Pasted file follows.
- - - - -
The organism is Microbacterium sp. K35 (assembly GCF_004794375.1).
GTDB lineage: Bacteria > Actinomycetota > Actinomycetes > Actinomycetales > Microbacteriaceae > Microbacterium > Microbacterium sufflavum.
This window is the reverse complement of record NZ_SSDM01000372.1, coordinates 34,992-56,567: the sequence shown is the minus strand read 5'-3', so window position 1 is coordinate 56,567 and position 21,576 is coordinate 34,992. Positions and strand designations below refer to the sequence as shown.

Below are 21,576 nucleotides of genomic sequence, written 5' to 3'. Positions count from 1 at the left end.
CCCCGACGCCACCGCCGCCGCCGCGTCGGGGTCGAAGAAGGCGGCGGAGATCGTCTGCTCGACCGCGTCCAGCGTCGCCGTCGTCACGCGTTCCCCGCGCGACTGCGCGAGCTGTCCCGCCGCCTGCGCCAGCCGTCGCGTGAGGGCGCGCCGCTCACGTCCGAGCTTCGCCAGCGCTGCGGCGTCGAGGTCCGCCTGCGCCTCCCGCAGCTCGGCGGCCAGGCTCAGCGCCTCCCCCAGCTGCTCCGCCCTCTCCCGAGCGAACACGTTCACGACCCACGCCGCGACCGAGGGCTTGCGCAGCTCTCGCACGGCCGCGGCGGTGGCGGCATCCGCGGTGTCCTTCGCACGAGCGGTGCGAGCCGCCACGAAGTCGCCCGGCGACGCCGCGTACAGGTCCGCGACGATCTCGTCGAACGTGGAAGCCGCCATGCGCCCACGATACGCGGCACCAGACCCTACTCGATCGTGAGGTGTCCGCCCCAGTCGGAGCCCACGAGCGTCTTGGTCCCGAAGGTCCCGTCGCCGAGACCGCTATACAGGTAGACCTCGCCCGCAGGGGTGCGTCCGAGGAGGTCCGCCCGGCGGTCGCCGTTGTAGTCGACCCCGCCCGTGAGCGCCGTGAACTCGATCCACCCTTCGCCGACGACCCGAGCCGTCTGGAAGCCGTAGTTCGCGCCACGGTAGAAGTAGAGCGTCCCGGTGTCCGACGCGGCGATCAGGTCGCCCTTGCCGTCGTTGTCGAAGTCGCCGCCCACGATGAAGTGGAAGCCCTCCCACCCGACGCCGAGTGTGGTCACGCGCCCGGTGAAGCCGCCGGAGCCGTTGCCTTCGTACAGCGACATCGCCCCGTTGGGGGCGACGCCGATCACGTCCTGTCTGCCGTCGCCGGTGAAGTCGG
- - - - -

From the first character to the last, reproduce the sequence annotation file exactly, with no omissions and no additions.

The organism is Microbacterium sp. K35 (assembly GCF_004794375.1).
GTDB lineage: Bacteria > Actinomycetota > Actinomycetes > Actinomycetales > Microbacteriaceae > Microbacterium > Microbacterium sufflavum.
This window is the reverse complement of record NZ_SSDM01000372.1, coordinates 34,992-56,567: the sequence shown is the minus strand read 5'-3', so window position 1 is coordinate 56,567 and position 21,576 is coordinate 34,992. Positions and strand designations below refer to the sequence as shown.

Below are 21,576 nucleotides of genomic sequence, written 5' to 3'. Positions count from 1 at the left end.
CCCCGACGCCACCGCCGCCGCCGCGTCGGGGTCGAAGAAGGCGGCGGAGATCGTCTGCTCGACCGCGTCCAGCGTCGCCGTCGTCACGCGTTCCCCGCGCGACTGCGCGAGCTGTCCCGCCGCCTGCGCCAGCCGTCGCGTGAGGGCGCGCCGCTCACGTCCGAGCTTCGCCAGCGCTGCGGCGTCGAGGTCCGCCTGCGCCTCCCGCAGCTCGGCGGCCAGGCTCAGCGCCTCCCCCAGCTGCTCCGCCCTCTCCCGAGCGAACACGTTCACGACCCACGCCGCGACCGAGGGCTTGCGCAGCTCTCGCACGGCCGCGGCGGTGGCGGCATCCGCGGTGTCCTTCGCACGAGCGGTGCGAGCCGCCACGAAGTCGCCCGGCGACGCCGCGTACAGGTCCGCGACGATCTCGTCGAACGTGGAAGCCGCCATGCGCCCACGATACGCGGCACCAGACCCTACTCGATCGTGAGGTGTCCGCCCCAGTCGGAGCCCACGAGCGTCTTGGTCCCGAAGGTCCCGTCGCCGAGACCGCTATACAGGTAGACCTCGCCCGCAGGGGTGCGTCCGAGGAGGTCCGCCCGGCGGTCGCCGTTGTAGTCGACCCCGCCCGTGAGCGCCGTGAACTCGATCCACCCTTCGCCGACGACCCGAGCCGTCTGGAAGCCGTAGTTCGCGCCACGGTAGAAGTAGAGCGTCCCGGTGTCCGACGCGGCGATCAGGTCGCCCTTGCCGTCGTTGTCGAAGTCGCCGCCCACGATGAAGTGGAAGCCCTCCCACCCGACGCCGAGTGTGGTCACGCGCCCGGTGAAGCCGCCGGAGCCGTTGCCTTCGTACAGCGACATCGCCCCGTTGGGGGCGACGCCGATCACGTCCTGTCTGCCGTCGCCGGTGAAGTCGG